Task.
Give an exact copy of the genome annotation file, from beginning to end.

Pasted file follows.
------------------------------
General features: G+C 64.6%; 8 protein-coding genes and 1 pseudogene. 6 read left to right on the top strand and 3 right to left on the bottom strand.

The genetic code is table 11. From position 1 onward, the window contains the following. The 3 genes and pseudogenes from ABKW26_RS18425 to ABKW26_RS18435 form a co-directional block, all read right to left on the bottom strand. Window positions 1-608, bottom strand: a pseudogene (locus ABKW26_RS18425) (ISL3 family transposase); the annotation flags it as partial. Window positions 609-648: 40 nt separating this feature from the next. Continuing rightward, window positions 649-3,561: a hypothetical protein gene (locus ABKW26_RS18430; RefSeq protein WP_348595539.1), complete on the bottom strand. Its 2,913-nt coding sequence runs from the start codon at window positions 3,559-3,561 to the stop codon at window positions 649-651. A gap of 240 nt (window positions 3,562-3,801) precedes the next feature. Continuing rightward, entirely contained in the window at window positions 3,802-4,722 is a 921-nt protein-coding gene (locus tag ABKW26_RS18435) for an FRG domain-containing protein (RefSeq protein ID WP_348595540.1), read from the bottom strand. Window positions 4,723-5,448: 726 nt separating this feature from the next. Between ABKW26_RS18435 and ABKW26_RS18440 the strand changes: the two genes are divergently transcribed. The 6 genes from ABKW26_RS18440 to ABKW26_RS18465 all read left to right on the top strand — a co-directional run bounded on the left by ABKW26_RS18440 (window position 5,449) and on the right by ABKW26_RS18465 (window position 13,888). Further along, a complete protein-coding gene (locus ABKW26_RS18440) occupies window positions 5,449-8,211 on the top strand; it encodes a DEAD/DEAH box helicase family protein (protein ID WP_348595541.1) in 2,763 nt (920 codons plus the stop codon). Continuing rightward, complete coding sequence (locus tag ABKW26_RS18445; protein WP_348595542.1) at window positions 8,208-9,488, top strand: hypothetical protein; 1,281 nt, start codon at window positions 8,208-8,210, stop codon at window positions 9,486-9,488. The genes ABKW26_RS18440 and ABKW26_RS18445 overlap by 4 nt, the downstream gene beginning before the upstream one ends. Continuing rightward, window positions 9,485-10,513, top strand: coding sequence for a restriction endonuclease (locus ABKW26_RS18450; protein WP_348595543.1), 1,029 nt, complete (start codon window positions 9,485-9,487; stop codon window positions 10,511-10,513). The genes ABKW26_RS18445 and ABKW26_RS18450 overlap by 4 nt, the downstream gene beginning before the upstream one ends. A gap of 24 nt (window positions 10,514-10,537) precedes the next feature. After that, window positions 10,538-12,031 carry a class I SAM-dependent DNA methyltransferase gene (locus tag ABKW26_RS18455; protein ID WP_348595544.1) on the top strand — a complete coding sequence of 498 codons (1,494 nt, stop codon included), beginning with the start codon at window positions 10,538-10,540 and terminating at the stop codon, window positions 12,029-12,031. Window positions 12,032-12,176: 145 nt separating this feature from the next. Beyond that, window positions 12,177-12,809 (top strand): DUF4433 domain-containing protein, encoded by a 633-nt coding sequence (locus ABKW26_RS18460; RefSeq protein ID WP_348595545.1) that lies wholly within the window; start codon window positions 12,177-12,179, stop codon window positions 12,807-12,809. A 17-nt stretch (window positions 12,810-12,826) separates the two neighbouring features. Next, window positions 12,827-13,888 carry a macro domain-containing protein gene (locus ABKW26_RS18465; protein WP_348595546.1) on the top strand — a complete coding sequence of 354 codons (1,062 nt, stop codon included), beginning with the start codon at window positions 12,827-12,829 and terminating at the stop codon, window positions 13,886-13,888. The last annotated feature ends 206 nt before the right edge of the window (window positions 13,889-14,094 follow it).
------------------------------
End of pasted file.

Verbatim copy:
General features: G+C 64.6%; 8 protein-coding genes and 1 pseudogene. 6 read left to right on the top strand and 3 right to left on the bottom strand.

The genetic code is table 11. From position 1 onward, the window contains the following. The 3 genes and pseudogenes from ABKW26_RS18425 to ABKW26_RS18435 form a co-directional block, all read right to left on the bottom strand. Window positions 1-608, bottom strand: a pseudogene (locus ABKW26_RS18425) (ISL3 family transposase); the annotation flags it as partial. Window positions 609-648: 40 nt separating this feature from the next. Continuing rightward, window positions 649-3,561: a hypothetical protein gene (locus ABKW26_RS18430; RefSeq protein WP_348595539.1), complete on the bottom strand. Its 2,913-nt coding sequence runs from the start codon at window positions 3,559-3,561 to the stop codon at window positions 649-651. A gap of 240 nt (window positions 3,562-3,801) precedes the next feature. Continuing rightward, entirely contained in the window at window positions 3,802-4,722 is a 921-nt protein-coding gene (locus tag ABKW26_RS18435) for an FRG domain-containing protein (RefSeq protein ID WP_348595540.1), read from the bottom strand. Window positions 4,723-5,448: 726 nt separating this feature from the next. Between ABKW26_RS18435 and ABKW26_RS18440 the strand changes: the two genes are divergently transcribed. The 6 genes from ABKW26_RS18440 to ABKW26_RS18465 all read left to right on the top strand — a co-directional run bounded on the left by ABKW26_RS18440 (window position 5,449) and on the right by ABKW26_RS18465 (window position 13,888). Further along, a complete protein-coding gene (locus ABKW26_RS18440) occupies window positions 5,449-8,211 on the top strand; it encodes a DEAD/DEAH box helicase family protein (protein ID WP_348595541.1) in 2,763 nt (920 codons plus the stop codon). Continuing rightward, complete coding sequence (locus tag ABKW26_RS18445; protein WP_348595542.1) at window positions 8,208-9,488, top strand: hypothetical protein; 1,281 nt, start codon at window positions 8,208-8,210, stop codon at window positions 9,486-9,488. The genes ABKW26_RS18440 and ABKW26_RS18445 overlap by 4 nt, the downstream gene beginning before the upstream one ends. Continuing rightward, window positions 9,485-10,513, top strand: coding sequence for a restriction endonuclease (locus ABKW26_RS18450; protein WP_348595543.1), 1,029 nt, complete (start codon window positions 9,485-9,487; stop codon window positions 10,511-10,513). The genes ABKW26_RS18445 and ABKW26_RS18450 overlap by 4 nt, the downstream gene beginning before the upstream one ends. A gap of 24 nt (window positions 10,514-10,537) precedes the next feature. After that, window positions 10,538-12,031 carry a class I SAM-dependent DNA methyltransferase gene (locus tag ABKW26_RS18455; protein ID WP_348595544.1) on the top strand — a complete coding sequence of 498 codons (1,494 nt, stop codon included), beginning with the start codon at window positions 10,538-10,540 and terminating at the stop codon, window positions 12,029-12,031. Window positions 12,032-12,176: 145 nt separating this feature from the next. Beyond that, window positions 12,177-12,809 (top strand): DUF4433 domain-containing protein, encoded by a 633-nt coding sequence (locus ABKW26_RS18460; RefSeq protein ID WP_348595545.1) that lies wholly within the window; start codon window positions 12,177-12,179, stop codon window positions 12,807-12,809. A 17-nt stretch (window positions 12,810-12,826) separates the two neighbouring features. Next, window positions 12,827-13,888 carry a macro domain-containing protein gene (locus ABKW26_RS18465; protein WP_348595546.1) on the top strand — a complete coding sequence of 354 codons (1,062 nt, stop codon included), beginning with the start codon at window positions 12,827-12,829 and terminating at the stop codon, window positions 13,886-13,888. The last annotated feature ends 206 nt before the right edge of the window (window positions 13,889-14,094 follow it).